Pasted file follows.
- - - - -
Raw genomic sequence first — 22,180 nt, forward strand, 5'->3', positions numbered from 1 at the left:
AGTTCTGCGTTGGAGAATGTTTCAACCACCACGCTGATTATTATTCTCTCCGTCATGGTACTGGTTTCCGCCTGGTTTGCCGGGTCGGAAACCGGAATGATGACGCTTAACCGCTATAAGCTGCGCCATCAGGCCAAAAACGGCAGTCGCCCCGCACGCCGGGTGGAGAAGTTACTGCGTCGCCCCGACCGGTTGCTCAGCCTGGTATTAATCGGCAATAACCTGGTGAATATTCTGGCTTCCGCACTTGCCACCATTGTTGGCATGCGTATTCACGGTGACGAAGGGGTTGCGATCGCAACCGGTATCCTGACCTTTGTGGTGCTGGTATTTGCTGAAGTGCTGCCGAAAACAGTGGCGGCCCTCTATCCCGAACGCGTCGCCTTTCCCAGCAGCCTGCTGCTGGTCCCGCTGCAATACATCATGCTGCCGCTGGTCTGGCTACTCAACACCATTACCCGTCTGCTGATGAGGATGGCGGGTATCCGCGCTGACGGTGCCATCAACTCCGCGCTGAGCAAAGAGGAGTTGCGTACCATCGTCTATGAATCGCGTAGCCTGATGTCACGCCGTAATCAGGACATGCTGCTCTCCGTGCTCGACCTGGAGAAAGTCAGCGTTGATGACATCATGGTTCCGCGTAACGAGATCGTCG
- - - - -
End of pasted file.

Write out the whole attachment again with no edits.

Raw genomic sequence first — 22,180 nt, forward strand, 5'->3', positions numbered from 1 at the left:
AGTTCTGCGTTGGAGAATGTTTCAACCACCACGCTGATTATTATTCTCTCCGTCATGGTACTGGTTTCCGCCTGGTTTGCCGGGTCGGAAACCGGAATGATGACGCTTAACCGCTATAAGCTGCGCCATCAGGCCAAAAACGGCAGTCGCCCCGCACGCCGGGTGGAGAAGTTACTGCGTCGCCCCGACCGGTTGCTCAGCCTGGTATTAATCGGCAATAACCTGGTGAATATTCTGGCTTCCGCACTTGCCACCATTGTTGGCATGCGTATTCACGGTGACGAAGGGGTTGCGATCGCAACCGGTATCCTGACCTTTGTGGTGCTGGTATTTGCTGAAGTGCTGCCGAAAACAGTGGCGGCCCTCTATCCCGAACGCGTCGCCTTTCCCAGCAGCCTGCTGCTGGTCCCGCTGCAATACATCATGCTGCCGCTGGTCTGGCTACTCAACACCATTACCCGTCTGCTGATGAGGATGGCGGGTATCCGCGCTGACGGTGCCATCAACTCCGCGCTGAGCAAAGAGGAGTTGCGTACCATCGTCTATGAATCGCGTAGCCTGATGTCACGCCGTAATCAGGACATGCTGCTCTCCGTGCTCGACCTGGAGAAAGTCAGCGTTGATGACATCATGGTTCCGCGTAACGAGATCGTCG